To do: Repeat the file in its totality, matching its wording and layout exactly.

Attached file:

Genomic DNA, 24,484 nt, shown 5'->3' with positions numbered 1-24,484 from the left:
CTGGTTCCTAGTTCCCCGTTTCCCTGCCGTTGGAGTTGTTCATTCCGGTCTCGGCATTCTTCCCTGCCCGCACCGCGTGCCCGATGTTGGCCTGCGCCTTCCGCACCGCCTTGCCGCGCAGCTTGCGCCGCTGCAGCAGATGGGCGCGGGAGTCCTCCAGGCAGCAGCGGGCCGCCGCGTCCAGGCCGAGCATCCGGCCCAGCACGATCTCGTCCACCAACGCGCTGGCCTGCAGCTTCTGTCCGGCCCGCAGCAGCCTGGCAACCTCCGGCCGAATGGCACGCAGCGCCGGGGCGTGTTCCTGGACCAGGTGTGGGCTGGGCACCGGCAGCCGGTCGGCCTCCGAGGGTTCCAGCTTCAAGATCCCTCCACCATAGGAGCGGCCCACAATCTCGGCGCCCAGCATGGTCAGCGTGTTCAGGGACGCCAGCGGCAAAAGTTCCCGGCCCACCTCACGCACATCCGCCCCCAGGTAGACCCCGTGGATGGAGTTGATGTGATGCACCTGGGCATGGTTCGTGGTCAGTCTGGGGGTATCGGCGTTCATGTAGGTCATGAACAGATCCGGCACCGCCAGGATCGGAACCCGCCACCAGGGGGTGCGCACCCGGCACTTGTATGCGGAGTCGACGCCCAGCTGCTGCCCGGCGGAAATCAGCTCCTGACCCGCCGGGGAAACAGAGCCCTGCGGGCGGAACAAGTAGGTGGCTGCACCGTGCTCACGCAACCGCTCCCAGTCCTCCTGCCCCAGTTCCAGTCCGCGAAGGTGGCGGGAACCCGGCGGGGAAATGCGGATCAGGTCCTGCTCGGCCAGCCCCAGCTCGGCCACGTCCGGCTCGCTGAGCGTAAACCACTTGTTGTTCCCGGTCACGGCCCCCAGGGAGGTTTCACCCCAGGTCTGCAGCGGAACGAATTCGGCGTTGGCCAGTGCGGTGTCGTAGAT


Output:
Genomic DNA, 24,484 nt, shown 5'->3' with positions numbered 1-24,484 from the left:
CTGGTTCCTAGTTCCCCGTTTCCCTGCCGTTGGAGTTGTTCATTCCGGTCTCGGCATTCTTCCCTGCCCGCACCGCGTGCCCGATGTTGGCCTGCGCCTTCCGCACCGCCTTGCCGCGCAGCTTGCGCCGCTGCAGCAGATGGGCGCGGGAGTCCTCCAGGCAGCAGCGGGCCGCCGCGTCCAGGCCGAGCATCCGGCCCAGCACGATCTCGTCCACCAACGCGCTGGCCTGCAGCTTCTGTCCGGCCCGCAGCAGCCTGGCAACCTCCGGCCGAATGGCACGCAGCGCCGGGGCGTGTTCCTGGACCAGGTGTGGGCTGGGCACCGGCAGCCGGTCGGCCTCCGAGGGTTCCAGCTTCAAGATCCCTCCACCATAGGAGCGGCCCACAATCTCGGCGCCCAGCATGGTCAGCGTGTTCAGGGACGCCAGCGGCAAAAGTTCCCGGCCCACCTCACGCACATCCGCCCCCAGGTAGACCCCGTGGATGGAGTTGATGTGATGCACCTGGGCATGGTTCGTGGTCAGTCTGGGGGTATCGGCGTTCATGTAGGTCATGAACAGATCCGGCACCGCCAGGATCGGAACCCGCCACCAGGGGGTGCGCACCCGGCACTTGTATGCGGAGTCGACGCCCAGCTGCTGCCCGGCGGAAATCAGCTCCTGACCCGCCGGGGAAACAGAGCCCTGCGGGCGGAACAAGTAGGTGGCTGCACCGTGCTCACGCAACCGCTCCCAGTCCTCCTGCCCCAGTTCCAGTCCGCGAAGGTGGCGGGAACCCGGCGGGGAAATGCGGATCAGGTCCTGCTCGGCCAGCCCCAGCTCGGCCACGTCCGGCTCGCTGAGCGTAAACCACTTGTTGTTCCCGGTCACGGCCCCCAGGGAGGTTTCACCCCAGGTCTGCAGCGGAACGAATTCGGCGTTGGCCAGTGCGGTGTCGTAGAT